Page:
Science and Technology
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covid19 pandemic & the safety of the roads in the dc metropolitan area

Redux Extra April 3, 2021
Reading Time: 3 minutes

Conventional wisdom suggests that slowing down an economy coupled with efficient travel lockdown would bring down the number of road deaths and injuries. Indeed, crash deaths in France and Sweden reduced by 40% in March of last year, compared to the previous year. New York City, which was severely affected by COVID19, saw a reduction of 56% of crash deaths. However, DC registered in 2020 the highest traffic fatality tolls, since 2008. A closer look at the traffic data reveals that fatality rates per kilometer traveled, has increased in several states across the US. Why this has happened in a year where travel restrictions were imposed at various times throughout the year, and most importantly when most employers required their employees to work from home, thus reducing the daily commuters into DC. While it will take few more years of data and research to conclude the likely reason for this increase in traffic fatalities in several places and on DC’s roads in particular, let’s analyze what might have been the cause.

Contributing factors could have been higher speeds due to low traffic volumes, lack of enforcement, and higher proportion of pedestrians and cyclists on the road who also happen to be more vulnerable than the rest of the road users. But let us have a closer look at two other factors that may have contributed to this peak in traffic fatalities.

First, COVID-19 continues to disrupt shared modes of transportation—subways, buses, taxis, and ride sharing—as concerns about air quality and viral infections linger. A survey conducted by McKinsey in seven countries revealed that trust in public transportation and ride hailing has declined in all seven countries. Only 9% of the US responders considered public transport as safe mode of transport compared to 80% who considered private vehicles to be safe. About 36% selected regular disinfection and social distancing as measures that will increase the likelihood of choosing shared transportation types, and 42% did not suggest any measure. This survey implies that for a while, a large portion of the users of shared transportation would opt to use their private car, this will increase traffic and will result in congestion on one side (during rush hours) and more crashes on the other side (during off peak hours).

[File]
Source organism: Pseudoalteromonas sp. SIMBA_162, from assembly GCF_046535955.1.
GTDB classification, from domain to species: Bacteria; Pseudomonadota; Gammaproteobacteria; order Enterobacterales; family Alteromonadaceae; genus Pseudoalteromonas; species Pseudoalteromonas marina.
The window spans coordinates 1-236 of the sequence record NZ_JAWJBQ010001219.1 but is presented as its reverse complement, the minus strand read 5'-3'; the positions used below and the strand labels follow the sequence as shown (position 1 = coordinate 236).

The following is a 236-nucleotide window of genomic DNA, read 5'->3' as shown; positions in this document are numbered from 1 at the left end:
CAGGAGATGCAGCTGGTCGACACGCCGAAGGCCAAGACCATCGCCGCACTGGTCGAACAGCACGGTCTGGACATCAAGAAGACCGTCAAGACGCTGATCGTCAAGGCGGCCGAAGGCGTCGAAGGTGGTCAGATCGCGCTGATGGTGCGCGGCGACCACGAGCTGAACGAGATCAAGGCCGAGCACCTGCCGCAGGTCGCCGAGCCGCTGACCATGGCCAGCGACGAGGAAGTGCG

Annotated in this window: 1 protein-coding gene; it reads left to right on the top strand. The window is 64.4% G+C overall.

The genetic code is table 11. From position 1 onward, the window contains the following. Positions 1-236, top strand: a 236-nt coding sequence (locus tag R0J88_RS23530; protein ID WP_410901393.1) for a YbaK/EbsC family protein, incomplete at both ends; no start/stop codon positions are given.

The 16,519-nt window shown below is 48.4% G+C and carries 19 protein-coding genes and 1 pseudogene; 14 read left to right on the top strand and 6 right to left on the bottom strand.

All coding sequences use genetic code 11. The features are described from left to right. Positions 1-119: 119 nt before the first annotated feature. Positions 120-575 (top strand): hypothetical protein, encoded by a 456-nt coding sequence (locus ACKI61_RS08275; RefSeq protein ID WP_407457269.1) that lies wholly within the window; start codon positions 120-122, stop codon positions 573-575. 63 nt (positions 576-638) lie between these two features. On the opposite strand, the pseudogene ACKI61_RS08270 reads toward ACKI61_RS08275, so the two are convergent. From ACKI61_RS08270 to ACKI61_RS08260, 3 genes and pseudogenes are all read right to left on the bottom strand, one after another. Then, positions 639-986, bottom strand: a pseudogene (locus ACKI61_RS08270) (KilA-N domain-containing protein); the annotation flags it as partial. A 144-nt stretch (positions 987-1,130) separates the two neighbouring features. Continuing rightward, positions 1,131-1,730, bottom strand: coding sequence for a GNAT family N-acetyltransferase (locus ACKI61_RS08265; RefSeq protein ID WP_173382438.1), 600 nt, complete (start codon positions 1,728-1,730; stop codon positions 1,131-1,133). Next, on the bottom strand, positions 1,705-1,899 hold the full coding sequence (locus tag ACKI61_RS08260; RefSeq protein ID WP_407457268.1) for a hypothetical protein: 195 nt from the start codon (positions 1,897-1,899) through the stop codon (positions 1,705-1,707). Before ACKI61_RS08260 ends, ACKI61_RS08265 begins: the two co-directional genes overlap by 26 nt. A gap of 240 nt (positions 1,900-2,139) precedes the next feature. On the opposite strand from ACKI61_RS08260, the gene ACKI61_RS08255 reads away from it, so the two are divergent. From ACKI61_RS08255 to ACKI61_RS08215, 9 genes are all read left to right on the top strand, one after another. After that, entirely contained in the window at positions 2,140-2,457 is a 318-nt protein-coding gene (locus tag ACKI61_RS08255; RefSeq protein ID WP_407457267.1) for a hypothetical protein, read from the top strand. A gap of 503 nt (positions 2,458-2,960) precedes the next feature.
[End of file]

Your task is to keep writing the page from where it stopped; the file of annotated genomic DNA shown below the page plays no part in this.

Second, several cities including DC, have witnessed an increase in the usage of electric scooters in recent years. Few companies are making those available for rent in several places throughout the cities and DC is no different. But city planners and many pedestrians have wondered how to get electric scooters off the sidewalk due to the safety risk they are posing to pedestrians. To explore how e-scooters are affecting road safety, researchers from the Insurance Institute of Highway Safety (IIHS) interviewed more than 100 e-scooter riders whose injuries brought them to the emergency room at George Washington University Hospital in Washington, DC, between March and November 2019. Broadly speaking, the researchers found that e-scooter riders suffered injuries more frequently per mile traveled than bicyclists, but bicyclists were 3 times as likely as scooter riders to be hit by motor vehicles. In contrast, e-scooter riders were twice as likely as bicyclists to get injured because of a pothole or crack in the pavement or other infrastructure like a signpost or curb. Only about a quarter of the injured scooter riders were commuting to work. The rest were running errands or riding for fun or a social trip.

The District hopes to eliminate all traffic deaths by 2024 and I believe it is an achievable goal through the adoption of Vision Zero in road safety.

Finally, I leave you with a safety message. Stay safe from the virus and stay safe on the roads.
SAID DAHDAH, PH.D. Senior Transport Specialist The World Bank

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